Respectfully yours,
Jack Cochrane
Chair, Montgomery Bicycle Advocates (MoBike)

P.S. [continuation of my response] Here are a few other comments that typical road bicyclists have written in response to similar recent letters…

- "Beach/Jones Mill is essentially a park/neighborhood route that is used as a thoroughfare. It is not designed as a thoroughfare or an artery. So many of our parks are overrun with motorists commuting and expecting to race thru the park like it is a highway."

- Cycling on that trail can be more dangerous due to debris, potholes, other users, etc., and imposes danger on others

- "When I choose to maintain the posted speed limit on Beach and Jones Mill, cars still pass me, well above the posted speed limit "

- The road itself is not dangerous; bad behavior is dangerous (speeding, passing too close, not waiting to pass, biking without lights, etc.)

- Cyclists are part of rush hour too (make purposeful trips at that time)

- Hugging the edge of the road is more dangerous than riding in the middle where drivers can see you… "I can reduce my safety margin, moving a little more to the right, only to then be continually buzzed by that 10 or 20 other drivers there are for the one appropriately cautious driver."

- "It's a park, people!"

Jones Mill Road has a constant stream of cyclists throughout the year. I have been told by a regular "pack" rider that when riding in a group you keep up or get left behind, even if it means running a stop sign, light, etc...just don't get left behind! Okay, so go somewhere less congested!!!!! I don't mind sharing the road with cyclists... if they can share it with motorists. What really angers me is the absence of following ALL Maryland bicycle laws and regulations!! Cyclists who skip the traffic signs, signals and other traffic devises need to be on the trails....or given a traffic ticket for violation of the law! I want to see Montgomery county police pay attention to ALL patrons of our roads!!!!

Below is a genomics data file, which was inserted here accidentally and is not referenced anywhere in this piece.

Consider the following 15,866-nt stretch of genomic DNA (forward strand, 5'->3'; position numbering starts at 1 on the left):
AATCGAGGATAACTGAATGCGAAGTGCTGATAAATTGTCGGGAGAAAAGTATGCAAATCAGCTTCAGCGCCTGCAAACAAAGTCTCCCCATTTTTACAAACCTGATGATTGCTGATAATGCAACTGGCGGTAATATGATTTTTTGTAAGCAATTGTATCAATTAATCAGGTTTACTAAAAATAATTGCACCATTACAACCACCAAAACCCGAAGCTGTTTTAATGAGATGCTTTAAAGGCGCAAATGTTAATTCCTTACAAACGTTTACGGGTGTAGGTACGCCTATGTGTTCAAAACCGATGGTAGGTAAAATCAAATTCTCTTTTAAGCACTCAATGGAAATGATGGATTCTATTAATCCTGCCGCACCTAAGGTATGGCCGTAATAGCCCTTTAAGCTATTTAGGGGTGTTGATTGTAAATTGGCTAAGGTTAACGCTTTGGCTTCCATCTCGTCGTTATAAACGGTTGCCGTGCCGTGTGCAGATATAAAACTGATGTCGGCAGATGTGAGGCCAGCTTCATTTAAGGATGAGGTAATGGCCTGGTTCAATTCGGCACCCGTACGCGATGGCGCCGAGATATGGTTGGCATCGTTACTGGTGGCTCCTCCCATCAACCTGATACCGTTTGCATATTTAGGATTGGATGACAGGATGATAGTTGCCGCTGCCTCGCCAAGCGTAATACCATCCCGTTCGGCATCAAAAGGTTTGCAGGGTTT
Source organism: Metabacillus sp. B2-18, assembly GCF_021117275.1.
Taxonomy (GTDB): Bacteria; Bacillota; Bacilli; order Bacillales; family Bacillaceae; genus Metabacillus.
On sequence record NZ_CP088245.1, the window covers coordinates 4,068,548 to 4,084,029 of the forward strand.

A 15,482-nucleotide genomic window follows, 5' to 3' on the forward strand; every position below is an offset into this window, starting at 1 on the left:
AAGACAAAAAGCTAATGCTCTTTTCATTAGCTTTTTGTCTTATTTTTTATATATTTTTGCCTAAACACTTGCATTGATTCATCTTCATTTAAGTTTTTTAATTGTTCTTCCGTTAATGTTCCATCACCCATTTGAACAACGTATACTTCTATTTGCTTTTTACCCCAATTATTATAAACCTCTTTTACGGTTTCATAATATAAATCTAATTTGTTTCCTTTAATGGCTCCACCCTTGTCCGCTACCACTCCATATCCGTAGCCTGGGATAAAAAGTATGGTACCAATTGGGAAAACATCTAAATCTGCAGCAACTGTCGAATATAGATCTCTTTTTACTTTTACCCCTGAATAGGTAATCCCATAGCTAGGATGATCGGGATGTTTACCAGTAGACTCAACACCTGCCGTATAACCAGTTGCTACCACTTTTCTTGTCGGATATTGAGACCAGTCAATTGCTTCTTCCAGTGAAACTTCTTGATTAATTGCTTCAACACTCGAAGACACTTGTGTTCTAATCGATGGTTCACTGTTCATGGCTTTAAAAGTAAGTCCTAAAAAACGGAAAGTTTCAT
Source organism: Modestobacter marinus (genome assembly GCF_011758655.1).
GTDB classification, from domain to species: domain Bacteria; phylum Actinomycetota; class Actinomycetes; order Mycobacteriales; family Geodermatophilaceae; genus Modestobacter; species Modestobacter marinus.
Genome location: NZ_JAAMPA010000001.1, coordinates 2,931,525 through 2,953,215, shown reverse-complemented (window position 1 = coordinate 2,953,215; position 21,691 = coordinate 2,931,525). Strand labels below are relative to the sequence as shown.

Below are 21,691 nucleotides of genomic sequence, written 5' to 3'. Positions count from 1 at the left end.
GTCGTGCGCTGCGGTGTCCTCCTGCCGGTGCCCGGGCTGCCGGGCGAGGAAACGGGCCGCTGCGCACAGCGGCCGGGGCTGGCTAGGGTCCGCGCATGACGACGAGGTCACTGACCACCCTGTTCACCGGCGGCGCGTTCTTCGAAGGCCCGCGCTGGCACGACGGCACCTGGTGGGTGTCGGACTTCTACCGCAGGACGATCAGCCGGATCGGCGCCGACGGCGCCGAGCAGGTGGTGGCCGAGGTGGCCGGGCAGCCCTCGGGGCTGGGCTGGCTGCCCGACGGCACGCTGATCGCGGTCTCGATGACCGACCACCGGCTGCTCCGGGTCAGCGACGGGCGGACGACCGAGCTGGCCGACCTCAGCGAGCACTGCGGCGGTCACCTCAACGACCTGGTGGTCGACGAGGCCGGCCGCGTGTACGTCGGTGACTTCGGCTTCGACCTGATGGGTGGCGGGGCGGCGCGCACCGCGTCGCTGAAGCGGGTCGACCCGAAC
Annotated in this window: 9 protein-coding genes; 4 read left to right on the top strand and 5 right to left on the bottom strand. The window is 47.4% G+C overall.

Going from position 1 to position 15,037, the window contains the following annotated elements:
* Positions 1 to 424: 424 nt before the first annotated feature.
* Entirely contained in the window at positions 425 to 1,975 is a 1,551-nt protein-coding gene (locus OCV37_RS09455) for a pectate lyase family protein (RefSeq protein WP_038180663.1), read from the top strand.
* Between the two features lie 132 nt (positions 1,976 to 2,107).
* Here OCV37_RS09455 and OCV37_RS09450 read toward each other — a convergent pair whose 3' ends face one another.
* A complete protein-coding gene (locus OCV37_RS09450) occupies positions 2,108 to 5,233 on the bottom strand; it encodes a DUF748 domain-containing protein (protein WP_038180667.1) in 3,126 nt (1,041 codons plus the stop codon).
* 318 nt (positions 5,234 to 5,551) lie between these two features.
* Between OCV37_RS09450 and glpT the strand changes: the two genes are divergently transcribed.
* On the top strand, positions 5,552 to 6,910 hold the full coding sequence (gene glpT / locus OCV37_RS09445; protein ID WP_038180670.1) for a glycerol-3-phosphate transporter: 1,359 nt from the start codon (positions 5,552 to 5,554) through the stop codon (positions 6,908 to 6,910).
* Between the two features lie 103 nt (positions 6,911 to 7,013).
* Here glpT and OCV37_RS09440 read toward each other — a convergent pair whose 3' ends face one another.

All cycling laws? You mean they're riding on the wrong side, speeding, wearing head phones, carrying large boxes with both hands off the handlebars and mowing down motorists left and right?

Oh, you mean they regularly break a subset of laws that doesn't entirely overlap with the set you regularly break. But then, you should probably stick to driveways.

I would like to see ALL the MD rules of the road inforced on cars. Then we can inforce ALL the MD rules of the road on cyclists and while were are at it, ALL rules should be inforced on peds, to to be fair :)

I do believe I said ALL patrons of our roads!

T.S. All you listed were complants about cyclists, none about drivers or peds. At the same time you only stated giving a traffic tickets to cyclists, not drivers or peds.

The statement I want to see Montgomery county police pay attention to ALL patrons of our roads!!!! can easly be read as meaning you want the police to pay attention to your demands to inforce laws on the cyclists and only the cyclists as no where did you complain about the constant disregard for the laws by drivers and peds or ask for the laws also to be strictly inforce on drivers and peds. You only mentioned strictly inforcing the laws on cyclists.

sorry about messing up the italics :)

Jack: nice letter.

Mr. Titus' statement: "Until 2007 the Virginia code authorized localities to require cyclists to ride on sidepaths" is incorrect. The Virginia General Assembly repealed that provision in 2004. Furthermore, to my knowledge, Virginia has never had a statewide madatory sidepath law.

I used to bike through a 15 mph downtown in NC. I was honked at frequently, though I was often going over the speed limit (but I can't go 25 on my trusty p.o.s. - I going "so slowly" was the point of their honking).

Two points:

Point the first. It's not just that "skilled cyclists" can exceed safe speeds on the multi-use paths. It's that unskilled ones can, too. And they scare the heck out of me.

Point the second. Rock Creek is actually not a National Park. It's a National Capital Park. You may roll your eyes now.

My only complaint about the cyclists is that many of them ignore the stoplights and stopsigns on the northern end of Beach Dr.